The European Commission is expected to continue its role as a leading enforcer. In the area of cartel enforcement, the Commission has imposed fines of €5.24 billion on 60 cartelists in the past three years during Commissioner Margrethe Vestager’s term, including an aggregate fine of €3.8 billion in relation to the truck cartel in 2016 and 2017, the highest cartel fine imposed in the EU to date. The Commission also dealt with matters across a wide range of sectors, including banking, energy, e-commerce, transport, information technology, manufacturing, pharmaceutical, telecommunications and automotive. The Commission’s 2017 decisions included a €2.42 billion fine levied against Google for the alleged abuse of dominance relating to search engine results; other investigations against the company are pending.

Private damages actions in EU member states have assumed a significant role in antitrust enforcement in Europe. By December 2017, 25 of the 28 EU member states had implemented the EU’s Directive on Antitrust Damages Actions — a framework of harmonized minimum standards for private damages in EU member states established in 2014 — in their legal systems. While private damages actions still tend to be brought in a small number of jurisdictions, in particular the U.K., Germany and the Netherlands, the existence of harmonized rules will likely increase the number of such actions in other EU member states.

Fred: Among other activity in 2017, the European Commission issued its seminal decision approving the Dow/DuPont merger. In this decision, the Commission proffered a novel theory on innovation competition and required that the combined firm divest a large part of DuPont’s research and development organization. The Commission also prohibited two proposed mergers, Deutsche Boerse/London Stock Exchange and HeidelbergCement/Schwenk/Cemex Hungary-Croatia. Additionally, Knorr-Bremse/Haldex was aborted after the Commission opened an in-depth Phase II investigation. It is clear to most observers that merger control enforcement has become stricter in terms of substantive review, and that the Commission is willing to pursue novel theories and impose broad remedies. (See “Novel Theories Emerge in Merger Enforcement.”) The procedural aspects of merger control also are under closer scrutiny than ever before: The Commission imposed a €110 million fine on Facebook for providing misleading information during the Commission’s review of its acquisition of WhatsApp.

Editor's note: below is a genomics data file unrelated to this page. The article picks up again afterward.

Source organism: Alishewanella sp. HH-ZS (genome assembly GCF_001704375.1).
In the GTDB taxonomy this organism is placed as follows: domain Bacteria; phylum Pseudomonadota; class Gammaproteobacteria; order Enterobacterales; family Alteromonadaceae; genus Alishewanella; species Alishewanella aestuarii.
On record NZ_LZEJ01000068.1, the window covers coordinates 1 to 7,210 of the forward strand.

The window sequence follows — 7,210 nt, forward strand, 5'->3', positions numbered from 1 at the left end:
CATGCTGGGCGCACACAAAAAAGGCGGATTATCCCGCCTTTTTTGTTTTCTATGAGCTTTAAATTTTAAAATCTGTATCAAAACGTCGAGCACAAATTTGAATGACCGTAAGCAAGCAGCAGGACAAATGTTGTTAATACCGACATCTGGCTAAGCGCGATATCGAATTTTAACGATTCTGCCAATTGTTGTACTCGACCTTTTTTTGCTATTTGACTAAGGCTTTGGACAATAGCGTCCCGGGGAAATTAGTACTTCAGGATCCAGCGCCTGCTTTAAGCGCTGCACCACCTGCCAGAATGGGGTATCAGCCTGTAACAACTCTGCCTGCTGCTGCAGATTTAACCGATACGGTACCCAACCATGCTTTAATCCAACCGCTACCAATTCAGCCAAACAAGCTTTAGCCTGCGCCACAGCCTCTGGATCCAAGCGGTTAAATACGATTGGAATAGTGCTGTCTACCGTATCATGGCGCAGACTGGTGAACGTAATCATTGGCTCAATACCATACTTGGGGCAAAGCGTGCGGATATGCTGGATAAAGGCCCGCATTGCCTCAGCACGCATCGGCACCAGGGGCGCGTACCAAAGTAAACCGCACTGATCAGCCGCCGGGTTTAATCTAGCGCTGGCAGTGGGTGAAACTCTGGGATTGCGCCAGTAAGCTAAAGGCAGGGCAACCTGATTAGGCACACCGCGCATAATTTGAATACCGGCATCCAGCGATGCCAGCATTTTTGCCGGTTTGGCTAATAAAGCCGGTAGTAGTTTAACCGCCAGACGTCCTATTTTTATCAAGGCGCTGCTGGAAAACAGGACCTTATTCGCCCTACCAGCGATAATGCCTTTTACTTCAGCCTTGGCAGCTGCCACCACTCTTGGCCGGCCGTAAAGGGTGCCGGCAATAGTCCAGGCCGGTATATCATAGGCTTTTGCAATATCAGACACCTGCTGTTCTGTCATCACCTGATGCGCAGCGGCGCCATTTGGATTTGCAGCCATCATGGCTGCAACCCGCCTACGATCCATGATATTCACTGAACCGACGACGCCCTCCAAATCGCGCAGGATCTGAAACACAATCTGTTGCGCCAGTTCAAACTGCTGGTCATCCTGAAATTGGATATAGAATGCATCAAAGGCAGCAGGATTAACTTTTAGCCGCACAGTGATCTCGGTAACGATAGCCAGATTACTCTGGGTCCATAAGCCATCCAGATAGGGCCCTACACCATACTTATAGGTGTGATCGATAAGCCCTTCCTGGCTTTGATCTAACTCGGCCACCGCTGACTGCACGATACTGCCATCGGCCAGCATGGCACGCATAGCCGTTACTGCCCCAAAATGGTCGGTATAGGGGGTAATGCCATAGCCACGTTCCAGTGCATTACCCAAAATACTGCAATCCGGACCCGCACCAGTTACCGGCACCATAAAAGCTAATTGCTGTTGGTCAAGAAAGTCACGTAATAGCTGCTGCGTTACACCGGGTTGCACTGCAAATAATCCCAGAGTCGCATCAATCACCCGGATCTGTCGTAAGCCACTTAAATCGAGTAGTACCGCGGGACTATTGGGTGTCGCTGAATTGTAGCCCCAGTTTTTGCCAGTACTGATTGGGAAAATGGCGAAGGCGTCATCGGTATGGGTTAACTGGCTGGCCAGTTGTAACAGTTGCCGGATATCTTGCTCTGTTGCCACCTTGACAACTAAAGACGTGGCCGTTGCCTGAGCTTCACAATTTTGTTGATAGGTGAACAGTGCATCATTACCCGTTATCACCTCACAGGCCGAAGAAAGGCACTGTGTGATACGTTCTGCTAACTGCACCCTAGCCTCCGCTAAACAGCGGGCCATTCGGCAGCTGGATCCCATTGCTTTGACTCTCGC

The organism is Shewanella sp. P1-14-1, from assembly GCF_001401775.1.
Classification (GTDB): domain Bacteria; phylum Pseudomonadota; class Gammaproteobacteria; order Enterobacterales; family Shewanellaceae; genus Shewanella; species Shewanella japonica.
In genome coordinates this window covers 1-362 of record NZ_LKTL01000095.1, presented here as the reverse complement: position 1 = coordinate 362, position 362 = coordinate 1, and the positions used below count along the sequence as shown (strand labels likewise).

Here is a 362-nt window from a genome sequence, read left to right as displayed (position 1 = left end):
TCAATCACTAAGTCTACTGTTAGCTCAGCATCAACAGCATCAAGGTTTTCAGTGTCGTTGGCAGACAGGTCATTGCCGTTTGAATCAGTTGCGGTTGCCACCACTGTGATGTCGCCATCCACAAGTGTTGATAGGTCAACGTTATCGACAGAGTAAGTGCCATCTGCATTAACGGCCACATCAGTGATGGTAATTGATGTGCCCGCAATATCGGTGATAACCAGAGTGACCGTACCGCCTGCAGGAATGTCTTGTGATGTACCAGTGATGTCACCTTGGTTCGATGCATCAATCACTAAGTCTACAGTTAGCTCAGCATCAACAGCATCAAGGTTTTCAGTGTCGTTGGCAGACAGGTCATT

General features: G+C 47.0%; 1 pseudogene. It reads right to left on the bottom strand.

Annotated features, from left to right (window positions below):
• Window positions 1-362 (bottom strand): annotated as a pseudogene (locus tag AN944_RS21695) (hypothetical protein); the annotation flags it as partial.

Pascal: Anti-corruption and compliance issues should be another area of heightened scrutiny in M&A deals. In France, this will impact acquirers and targets now that Sapin II — France’s response to the U.S. Foreign Corrupt Practices Act and the U.K. Bribery Act — requires large French companies to implement measures to detect and prevent corruption, and provides authorities with stronger enforcement powers.

Valentin Autret (Paris, litigation): In November 2017, the “Parquet National Financier” (PNF), a specialized prosecutor’s office in Paris tasked with prosecuting serious and complex financial crimes, announced it had entered into its first-ever deferred prosecution agreement (DPA), or “convention judiciaire d’intérêt public” (CJIP), with HSBC Private Bank Switzerland (HSBCPB). CJIPs were introduced in French law in December 2016 as part of Sapin II. CJIPs offer a mechanism for companies to negotiate a settlement with the public prosecutor in connection with corruption, influence peddling and laundering of tax fraud proceeds cases. The HSBCPB CJIP could signal a new phase of government enforcement in France. (For more on the agreement, see our December 8, 2017, client alert “France Announces Its First Deferred Prosecution Agreement.”)

Elizabeth Robertson (London, government enforcement and white collar crime): DPAs continued to be prominent in the U.K.’s enforcement agenda, with the Serious Fraud Office (SFO) entering into two DPAs in 2017: with Rolls-Royce for more than £497 million and with Tesco for £129 million. More are in the pipeline for 2018, and the SFO has been very clear that companies will only be offered a DPA if they have been cooperative, including by utilizing early self-reporting and even divulging privileged materials.

The Serious Fraud Office has been very clear that companies will only be offered a deferred prosecution agreement if they have been cooperative.